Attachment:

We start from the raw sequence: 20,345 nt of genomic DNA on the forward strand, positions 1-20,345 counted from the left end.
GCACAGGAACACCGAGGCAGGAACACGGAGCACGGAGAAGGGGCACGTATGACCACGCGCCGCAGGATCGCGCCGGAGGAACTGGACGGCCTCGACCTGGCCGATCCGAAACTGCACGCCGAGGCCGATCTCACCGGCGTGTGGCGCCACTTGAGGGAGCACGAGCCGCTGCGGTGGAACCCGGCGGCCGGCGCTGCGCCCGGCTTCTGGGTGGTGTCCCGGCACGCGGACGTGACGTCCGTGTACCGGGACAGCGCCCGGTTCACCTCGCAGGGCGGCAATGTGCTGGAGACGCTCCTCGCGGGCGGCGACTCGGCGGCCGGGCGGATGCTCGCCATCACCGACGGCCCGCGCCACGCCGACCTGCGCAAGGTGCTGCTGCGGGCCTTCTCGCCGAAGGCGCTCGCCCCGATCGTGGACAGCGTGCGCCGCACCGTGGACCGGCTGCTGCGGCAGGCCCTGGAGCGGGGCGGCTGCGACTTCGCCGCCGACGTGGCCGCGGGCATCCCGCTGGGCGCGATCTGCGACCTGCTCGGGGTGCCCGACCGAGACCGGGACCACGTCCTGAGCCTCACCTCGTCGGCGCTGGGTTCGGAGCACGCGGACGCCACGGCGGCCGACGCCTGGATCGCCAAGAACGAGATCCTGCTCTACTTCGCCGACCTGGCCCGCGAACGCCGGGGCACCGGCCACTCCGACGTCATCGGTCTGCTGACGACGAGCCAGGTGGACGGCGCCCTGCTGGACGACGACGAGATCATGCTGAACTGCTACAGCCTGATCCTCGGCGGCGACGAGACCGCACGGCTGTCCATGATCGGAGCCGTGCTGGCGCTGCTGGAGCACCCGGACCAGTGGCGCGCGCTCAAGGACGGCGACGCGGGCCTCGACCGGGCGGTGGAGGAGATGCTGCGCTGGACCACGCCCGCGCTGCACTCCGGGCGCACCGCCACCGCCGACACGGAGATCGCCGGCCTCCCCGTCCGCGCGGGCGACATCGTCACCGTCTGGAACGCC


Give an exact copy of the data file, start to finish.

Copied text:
We start from the raw sequence: 20,345 nt of genomic DNA on the forward strand, positions 1-20,345 counted from the left end.
GCACAGGAACACCGAGGCAGGAACACGGAGCACGGAGAAGGGGCACGTATGACCACGCGCCGCAGGATCGCGCCGGAGGAACTGGACGGCCTCGACCTGGCCGATCCGAAACTGCACGCCGAGGCCGATCTCACCGGCGTGTGGCGCCACTTGAGGGAGCACGAGCCGCTGCGGTGGAACCCGGCGGCCGGCGCTGCGCCCGGCTTCTGGGTGGTGTCCCGGCACGCGGACGTGACGTCCGTGTACCGGGACAGCGCCCGGTTCACCTCGCAGGGCGGCAATGTGCTGGAGACGCTCCTCGCGGGCGGCGACTCGGCGGCCGGGCGGATGCTCGCCATCACCGACGGCCCGCGCCACGCCGACCTGCGCAAGGTGCTGCTGCGGGCCTTCTCGCCGAAGGCGCTCGCCCCGATCGTGGACAGCGTGCGCCGCACCGTGGACCGGCTGCTGCGGCAGGCCCTGGAGCGGGGCGGCTGCGACTTCGCCGCCGACGTGGCCGCGGGCATCCCGCTGGGCGCGATCTGCGACCTGCTCGGGGTGCCCGACCGAGACCGGGACCACGTCCTGAGCCTCACCTCGTCGGCGCTGGGTTCGGAGCACGCGGACGCCACGGCGGCCGACGCCTGGATCGCCAAGAACGAGATCCTGCTCTACTTCGCCGACCTGGCCCGCGAACGCCGGGGCACCGGCCACTCCGACGTCATCGGTCTGCTGACGACGAGCCAGGTGGACGGCGCCCTGCTGGACGACGACGAGATCATGCTGAACTGCTACAGCCTGATCCTCGGCGGCGACGAGACCGCACGGCTGTCCATGATCGGAGCCGTGCTGGCGCTGCTGGAGCACCCGGACCAGTGGCGCGCGCTCAAGGACGGCGACGCGGGCCTCGACCGGGCGGTGGAGGAGATGCTGCGCTGGACCACGCCCGCGCTGCACTCCGGGCGCACCGCCACCGCCGACACGGAGATCGCCGGCCTCCCCGTCCGCGCGGGCGACATCGTCACCGTCTGGAACGCC